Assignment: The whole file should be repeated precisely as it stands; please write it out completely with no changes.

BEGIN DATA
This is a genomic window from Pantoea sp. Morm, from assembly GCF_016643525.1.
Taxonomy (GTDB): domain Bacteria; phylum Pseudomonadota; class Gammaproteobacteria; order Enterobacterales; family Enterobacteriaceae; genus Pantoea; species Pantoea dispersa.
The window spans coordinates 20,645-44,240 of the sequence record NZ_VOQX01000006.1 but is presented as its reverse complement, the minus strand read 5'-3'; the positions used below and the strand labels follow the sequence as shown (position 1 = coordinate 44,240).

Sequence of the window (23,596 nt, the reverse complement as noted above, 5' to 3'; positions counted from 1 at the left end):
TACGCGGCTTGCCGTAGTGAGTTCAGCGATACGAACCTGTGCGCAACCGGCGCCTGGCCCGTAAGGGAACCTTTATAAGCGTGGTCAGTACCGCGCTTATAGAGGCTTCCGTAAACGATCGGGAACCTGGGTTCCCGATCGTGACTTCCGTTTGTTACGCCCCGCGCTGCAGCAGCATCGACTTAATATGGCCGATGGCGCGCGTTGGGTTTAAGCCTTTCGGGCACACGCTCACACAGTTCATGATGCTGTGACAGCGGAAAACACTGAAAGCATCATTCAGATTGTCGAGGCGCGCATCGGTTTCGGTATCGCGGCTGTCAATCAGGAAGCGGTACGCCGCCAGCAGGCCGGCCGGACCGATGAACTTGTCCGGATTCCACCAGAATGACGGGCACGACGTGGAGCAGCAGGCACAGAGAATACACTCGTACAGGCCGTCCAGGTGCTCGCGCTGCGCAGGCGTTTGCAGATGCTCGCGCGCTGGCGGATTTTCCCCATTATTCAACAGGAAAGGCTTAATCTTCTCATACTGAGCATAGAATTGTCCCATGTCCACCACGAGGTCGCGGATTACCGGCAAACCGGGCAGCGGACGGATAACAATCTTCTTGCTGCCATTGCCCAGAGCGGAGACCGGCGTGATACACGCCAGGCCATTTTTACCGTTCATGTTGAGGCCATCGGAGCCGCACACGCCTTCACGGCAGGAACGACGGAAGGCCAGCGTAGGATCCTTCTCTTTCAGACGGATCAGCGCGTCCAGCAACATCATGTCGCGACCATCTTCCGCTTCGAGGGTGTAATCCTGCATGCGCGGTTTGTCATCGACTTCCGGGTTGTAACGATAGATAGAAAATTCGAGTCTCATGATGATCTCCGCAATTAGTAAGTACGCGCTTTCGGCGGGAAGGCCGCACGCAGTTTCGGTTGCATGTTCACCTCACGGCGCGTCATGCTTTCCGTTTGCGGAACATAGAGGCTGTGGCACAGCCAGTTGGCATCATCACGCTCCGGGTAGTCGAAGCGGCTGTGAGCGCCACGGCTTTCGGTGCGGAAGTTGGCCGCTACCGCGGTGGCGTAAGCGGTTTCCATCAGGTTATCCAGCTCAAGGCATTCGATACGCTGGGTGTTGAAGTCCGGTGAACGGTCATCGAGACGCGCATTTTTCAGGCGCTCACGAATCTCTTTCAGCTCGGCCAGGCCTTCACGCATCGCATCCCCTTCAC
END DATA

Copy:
This is a genomic window from Pantoea sp. Morm, from assembly GCF_016643525.1.
Taxonomy (GTDB): domain Bacteria; phylum Pseudomonadota; class Gammaproteobacteria; order Enterobacterales; family Enterobacteriaceae; genus Pantoea; species Pantoea dispersa.
The window spans coordinates 20,645-44,240 of the sequence record NZ_VOQX01000006.1 but is presented as its reverse complement, the minus strand read 5'-3'; the positions used below and the strand labels follow the sequence as shown (position 1 = coordinate 44,240).

Sequence of the window (23,596 nt, the reverse complement as noted above, 5' to 3'; positions counted from 1 at the left end):
TACGCGGCTTGCCGTAGTGAGTTCAGCGATACGAACCTGTGCGCAACCGGCGCCTGGCCCGTAAGGGAACCTTTATAAGCGTGGTCAGTACCGCGCTTATAGAGGCTTCCGTAAACGATCGGGAACCTGGGTTCCCGATCGTGACTTCCGTTTGTTACGCCCCGCGCTGCAGCAGCATCGACTTAATATGGCCGATGGCGCGCGTTGGGTTTAAGCCTTTCGGGCACACGCTCACACAGTTCATGATGCTGTGACAGCGGAAAACACTGAAAGCATCATTCAGATTGTCGAGGCGCGCATCGGTTTCGGTATCGCGGCTGTCAATCAGGAAGCGGTACGCCGCCAGCAGGCCGGCCGGACCGATGAACTTGTCCGGATTCCACCAGAATGACGGGCACGACGTGGAGCAGCAGGCACAGAGAATACACTCGTACAGGCCGTCCAGGTGCTCGCGCTGCGCAGGCGTTTGCAGATGCTCGCGCGCTGGCGGATTTTCCCCATTATTCAACAGGAAAGGCTTAATCTTCTCATACTGAGCATAGAATTGTCCCATGTCCACCACGAGGTCGCGGATTACCGGCAAACCGGGCAGCGGACGGATAACAATCTTCTTGCTGCCATTGCCCAGAGCGGAGACCGGCGTGATACACGCCAGGCCATTTTTACCGTTCATGTTGAGGCCATCGGAGCCGCACACGCCTTCACGGCAGGAACGACGGAAGGCCAGCGTAGGATCCTTCTCTTTCAGACGGATCAGCGCGTCCAGCAACATCATGTCGCGACCATCTTCCGCTTCGAGGGTGTAATCCTGCATGCGCGGTTTGTCATCGACTTCCGGGTTGTAACGATAGATAGAAAATTCGAGTCTCATGATGATCTCCGCAATTAGTAAGTACGCGCTTTCGGCGGGAAGGCCGCACGCAGTTTCGGTTGCATGTTCACCTCACGGCGCGTCATGCTTTCCGTTTGCGGAACATAGAGGCTGTGGCACAGCCAGTTGGCATCATCACGCTCCGGGTAGTCGAAGCGGCTGTGAGCGCCACGGCTTTCGGTGCGGAAGTTGGCCGCTACCGCGGTGGCGTAAGCGGTTTCCATCAGGTTATCCAGCTCAAGGCATTCGATACGCTGGGTGTTGAAGTCCGGTGAACGGTCATCGAGACGCGCATTTTTCAGGCGCTCACGAATCTCTTTCAGCTCGGCCAGGCCTTCACGCATCGCATCCCCTTCAC